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In order to reach the current, post-everything society, Christians must humbly admit we are not doing the job while continuing to advance the answers which Reformed theology provides.

How do we do renewal and outreach in the emerging “post-everything” United States culture? Post-everything people are those who are now in their teens and twenties, and they are our future. These persons are increasingly post-secular. They are much more open to the supernatural, to spirituality, and to religion, but not necessarily to Christianity. They are also post-ideological. On the one hand, they are perhaps too concerned about issues of social justice to be labeled conservative. On the other hand, they are also post-liberal. The old Liberalism is not only too self-righteous for contemporary tastes, but it is also breaking up due to 9/11, the demise of socialism, and war. The emerging culture is also postmodern. Our society is increasingly opposed to purely rationalistic explanations for experience, and does not accept the hard-nosed, scientific secularism of the past. In general, the church knows how to thrive in the shrinking enclaves of traditional people, but does not know how to thrive in this expanding post-everything culture. Michael Wolfe, in New York Magazine, said we are fundamentally two nations. “There’s the quicker-growing, economically vibrant, morally relativist, urban-oriented, culturally adventuresome, sexually polymorphous, and ethnically diverse nation…. And there’s the small-town, nuclear-family, religiously oriented, white-centric other America, which makes up for its diminishing cultural and economic force with its predictability and stability.”1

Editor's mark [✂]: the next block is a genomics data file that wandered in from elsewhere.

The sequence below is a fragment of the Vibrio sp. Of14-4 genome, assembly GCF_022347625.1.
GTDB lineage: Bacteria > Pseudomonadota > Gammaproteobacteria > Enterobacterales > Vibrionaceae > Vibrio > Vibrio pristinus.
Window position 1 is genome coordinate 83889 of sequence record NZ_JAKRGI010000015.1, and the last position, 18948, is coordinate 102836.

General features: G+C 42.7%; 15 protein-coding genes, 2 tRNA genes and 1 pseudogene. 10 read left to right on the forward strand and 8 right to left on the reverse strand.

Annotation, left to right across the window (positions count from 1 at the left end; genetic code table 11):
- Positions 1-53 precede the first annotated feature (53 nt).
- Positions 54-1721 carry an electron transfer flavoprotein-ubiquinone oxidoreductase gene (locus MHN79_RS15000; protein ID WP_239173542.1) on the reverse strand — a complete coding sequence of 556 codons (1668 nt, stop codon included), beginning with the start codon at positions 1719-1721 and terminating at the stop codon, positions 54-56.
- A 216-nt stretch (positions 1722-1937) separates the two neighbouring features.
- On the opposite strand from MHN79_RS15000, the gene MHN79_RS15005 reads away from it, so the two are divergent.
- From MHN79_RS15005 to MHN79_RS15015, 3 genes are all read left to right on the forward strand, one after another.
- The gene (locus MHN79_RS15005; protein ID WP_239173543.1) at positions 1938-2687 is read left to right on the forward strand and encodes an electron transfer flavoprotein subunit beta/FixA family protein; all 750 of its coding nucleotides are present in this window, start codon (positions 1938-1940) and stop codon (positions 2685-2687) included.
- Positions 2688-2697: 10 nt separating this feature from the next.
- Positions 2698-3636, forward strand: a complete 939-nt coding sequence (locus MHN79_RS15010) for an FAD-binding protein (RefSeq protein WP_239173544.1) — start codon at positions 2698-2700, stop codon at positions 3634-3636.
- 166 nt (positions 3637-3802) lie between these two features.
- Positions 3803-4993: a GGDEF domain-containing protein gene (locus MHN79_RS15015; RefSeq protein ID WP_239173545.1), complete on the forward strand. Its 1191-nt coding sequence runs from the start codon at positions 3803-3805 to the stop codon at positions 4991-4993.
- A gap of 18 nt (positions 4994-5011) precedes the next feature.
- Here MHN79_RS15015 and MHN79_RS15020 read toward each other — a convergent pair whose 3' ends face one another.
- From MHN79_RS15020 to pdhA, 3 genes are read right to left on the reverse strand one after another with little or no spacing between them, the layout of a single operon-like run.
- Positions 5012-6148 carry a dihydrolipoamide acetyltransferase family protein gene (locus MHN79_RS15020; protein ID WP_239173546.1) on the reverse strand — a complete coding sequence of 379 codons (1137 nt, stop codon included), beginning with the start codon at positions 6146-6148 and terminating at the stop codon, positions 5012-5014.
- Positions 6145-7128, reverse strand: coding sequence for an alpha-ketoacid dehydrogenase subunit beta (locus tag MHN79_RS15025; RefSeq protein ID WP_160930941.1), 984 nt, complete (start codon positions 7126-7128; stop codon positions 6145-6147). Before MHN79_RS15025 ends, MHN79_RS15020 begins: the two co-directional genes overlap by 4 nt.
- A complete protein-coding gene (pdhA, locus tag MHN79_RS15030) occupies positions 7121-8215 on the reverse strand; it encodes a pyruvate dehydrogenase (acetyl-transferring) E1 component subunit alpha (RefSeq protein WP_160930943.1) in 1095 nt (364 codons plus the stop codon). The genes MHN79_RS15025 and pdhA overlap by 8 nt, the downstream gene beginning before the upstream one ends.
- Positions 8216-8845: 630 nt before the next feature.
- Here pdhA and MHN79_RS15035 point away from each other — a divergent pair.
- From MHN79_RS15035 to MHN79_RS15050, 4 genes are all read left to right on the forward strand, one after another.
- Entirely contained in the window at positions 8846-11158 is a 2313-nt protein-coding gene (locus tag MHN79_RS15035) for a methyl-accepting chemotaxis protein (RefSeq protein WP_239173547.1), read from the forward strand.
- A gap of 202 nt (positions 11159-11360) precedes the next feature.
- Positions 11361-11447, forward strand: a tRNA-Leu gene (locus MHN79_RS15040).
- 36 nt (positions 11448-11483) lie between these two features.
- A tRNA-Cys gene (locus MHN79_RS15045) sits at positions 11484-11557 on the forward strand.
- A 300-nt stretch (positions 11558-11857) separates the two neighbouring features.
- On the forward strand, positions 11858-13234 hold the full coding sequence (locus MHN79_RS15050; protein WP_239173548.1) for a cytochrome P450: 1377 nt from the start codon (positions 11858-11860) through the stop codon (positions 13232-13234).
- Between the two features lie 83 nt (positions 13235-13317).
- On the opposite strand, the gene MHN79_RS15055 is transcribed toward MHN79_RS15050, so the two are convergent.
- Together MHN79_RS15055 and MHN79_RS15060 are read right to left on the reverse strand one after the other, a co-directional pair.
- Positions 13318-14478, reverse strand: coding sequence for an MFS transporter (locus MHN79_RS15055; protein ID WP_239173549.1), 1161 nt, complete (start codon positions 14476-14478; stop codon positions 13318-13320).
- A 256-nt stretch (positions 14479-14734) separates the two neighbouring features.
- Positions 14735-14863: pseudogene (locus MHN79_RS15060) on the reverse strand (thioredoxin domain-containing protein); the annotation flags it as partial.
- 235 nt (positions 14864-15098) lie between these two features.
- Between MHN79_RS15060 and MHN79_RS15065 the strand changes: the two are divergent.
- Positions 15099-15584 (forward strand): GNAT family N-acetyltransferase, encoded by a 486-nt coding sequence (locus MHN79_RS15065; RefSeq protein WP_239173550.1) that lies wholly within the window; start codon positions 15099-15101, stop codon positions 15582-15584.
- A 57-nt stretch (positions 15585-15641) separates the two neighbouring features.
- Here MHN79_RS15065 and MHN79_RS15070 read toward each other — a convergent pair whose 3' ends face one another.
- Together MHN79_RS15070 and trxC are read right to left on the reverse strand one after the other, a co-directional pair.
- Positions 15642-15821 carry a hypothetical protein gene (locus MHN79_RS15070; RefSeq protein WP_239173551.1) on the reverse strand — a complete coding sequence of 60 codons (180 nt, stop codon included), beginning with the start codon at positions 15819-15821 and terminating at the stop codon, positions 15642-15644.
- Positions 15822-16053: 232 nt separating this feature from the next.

The church can continue to grow among people in places dominated by this latter “nation.” However, our usual methods of ministry do not work effectively in the parts of the country and the sectors of society that have the greatest power in our culture. Our ineffectiveness in working with post-everything America comes from our tendency to limit our evangelism and discipleship efforts to people who are basically traditional in their mindset. For instance, our typical evangelistic presentations are effective with persons who assume they should be good. The gospel-presenter tries to show them than they are not good enough, that they fall short of God’s perfect standards, and that they need Jesus to forgive sin and help them do the right thing. This presentation was quite appropriate for almost everyone in my parents’ generation. My parents, who are evangelical Christians, and my in-laws, who are not, held basically the same social and moral values. If you asked them what they thought about premarital sex, or homosexuality, or pornography, both sets of parents would have answered the same. They were part of a world in which Christianity was the folk-religion, even if it was not the heart-religion of most people. They believed that the purpose of life was to be a good person. This world no longer exists everywhere. On the other hand, if you say to those in my kids’ generation, “You know you have to be good,” they will respond, “Who’s to say what’s good?” So what are we to do with these post-everything persons who form an increasingly dominant part of our society? The traditional gospel presentations will not make much sense to many of them. There is great hope for us if we (a) have the humility to admit we are not doing the job, and (b) in a nontriumphalistic way, advance the answers that Reformed theology especially provides. We must first find ways to minister in three areas: universities, big cities, and ethnically diverse situations.